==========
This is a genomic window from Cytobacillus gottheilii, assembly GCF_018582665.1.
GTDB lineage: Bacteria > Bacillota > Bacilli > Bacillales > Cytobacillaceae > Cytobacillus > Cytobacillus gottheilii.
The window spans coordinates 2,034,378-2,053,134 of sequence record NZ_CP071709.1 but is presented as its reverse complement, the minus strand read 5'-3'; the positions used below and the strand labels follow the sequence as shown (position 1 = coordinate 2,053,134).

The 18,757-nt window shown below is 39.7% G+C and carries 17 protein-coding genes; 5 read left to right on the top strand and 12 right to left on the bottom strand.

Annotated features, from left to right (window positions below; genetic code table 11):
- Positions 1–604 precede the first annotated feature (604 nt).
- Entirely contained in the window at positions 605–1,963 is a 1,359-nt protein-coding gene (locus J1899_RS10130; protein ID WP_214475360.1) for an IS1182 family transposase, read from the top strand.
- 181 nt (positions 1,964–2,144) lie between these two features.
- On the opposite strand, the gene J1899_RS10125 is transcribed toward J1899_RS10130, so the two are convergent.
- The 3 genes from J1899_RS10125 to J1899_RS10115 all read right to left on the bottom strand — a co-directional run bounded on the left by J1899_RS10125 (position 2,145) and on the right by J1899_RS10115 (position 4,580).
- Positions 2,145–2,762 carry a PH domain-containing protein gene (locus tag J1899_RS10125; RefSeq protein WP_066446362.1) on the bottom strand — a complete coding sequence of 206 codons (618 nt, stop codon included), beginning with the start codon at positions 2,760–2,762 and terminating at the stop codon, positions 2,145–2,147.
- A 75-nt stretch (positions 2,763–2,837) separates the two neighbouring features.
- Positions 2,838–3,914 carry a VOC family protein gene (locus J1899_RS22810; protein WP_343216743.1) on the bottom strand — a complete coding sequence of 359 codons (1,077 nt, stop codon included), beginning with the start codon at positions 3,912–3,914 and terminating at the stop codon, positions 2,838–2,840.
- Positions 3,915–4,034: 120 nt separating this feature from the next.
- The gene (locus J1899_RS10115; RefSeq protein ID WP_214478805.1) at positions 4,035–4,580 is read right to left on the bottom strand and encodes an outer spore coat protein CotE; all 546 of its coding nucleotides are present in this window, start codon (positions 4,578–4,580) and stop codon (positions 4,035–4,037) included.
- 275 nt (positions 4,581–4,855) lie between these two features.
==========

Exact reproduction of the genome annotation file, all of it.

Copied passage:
This is a genomic window from Cytobacillus gottheilii, assembly GCF_018582665.1.
GTDB lineage: Bacteria > Bacillota > Bacilli > Bacillales > Cytobacillaceae > Cytobacillus > Cytobacillus gottheilii.
The window spans coordinates 2,034,378-2,053,134 of sequence record NZ_CP071709.1 but is presented as its reverse complement, the minus strand read 5'-3'; the positions used below and the strand labels follow the sequence as shown (position 1 = coordinate 2,053,134).

The 18,757-nt window shown below is 39.7% G+C and carries 17 protein-coding genes; 5 read left to right on the top strand and 12 right to left on the bottom strand.

Annotated features, from left to right (window positions below; genetic code table 11):
- Positions 1–604 precede the first annotated feature (604 nt).
- Entirely contained in the window at positions 605–1,963 is a 1,359-nt protein-coding gene (locus J1899_RS10130; protein ID WP_214475360.1) for an IS1182 family transposase, read from the top strand.
- 181 nt (positions 1,964–2,144) lie between these two features.
- On the opposite strand, the gene J1899_RS10125 is transcribed toward J1899_RS10130, so the two are convergent.
- The 3 genes from J1899_RS10125 to J1899_RS10115 all read right to left on the bottom strand — a co-directional run bounded on the left by J1899_RS10125 (position 2,145) and on the right by J1899_RS10115 (position 4,580).
- Positions 2,145–2,762 carry a PH domain-containing protein gene (locus tag J1899_RS10125; RefSeq protein WP_066446362.1) on the bottom strand — a complete coding sequence of 206 codons (618 nt, stop codon included), beginning with the start codon at positions 2,760–2,762 and terminating at the stop codon, positions 2,145–2,147.
- A 75-nt stretch (positions 2,763–2,837) separates the two neighbouring features.
- Positions 2,838–3,914 carry a VOC family protein gene (locus J1899_RS22810; protein WP_343216743.1) on the bottom strand — a complete coding sequence of 359 codons (1,077 nt, stop codon included), beginning with the start codon at positions 3,912–3,914 and terminating at the stop codon, positions 2,838–2,840.
- Positions 3,915–4,034: 120 nt separating this feature from the next.
- The gene (locus J1899_RS10115; RefSeq protein ID WP_214478805.1) at positions 4,035–4,580 is read right to left on the bottom strand and encodes an outer spore coat protein CotE; all 546 of its coding nucleotides are present in this window, start codon (positions 4,578–4,580) and stop codon (positions 4,035–4,037) included.
- 275 nt (positions 4,581–4,855) lie between these two features.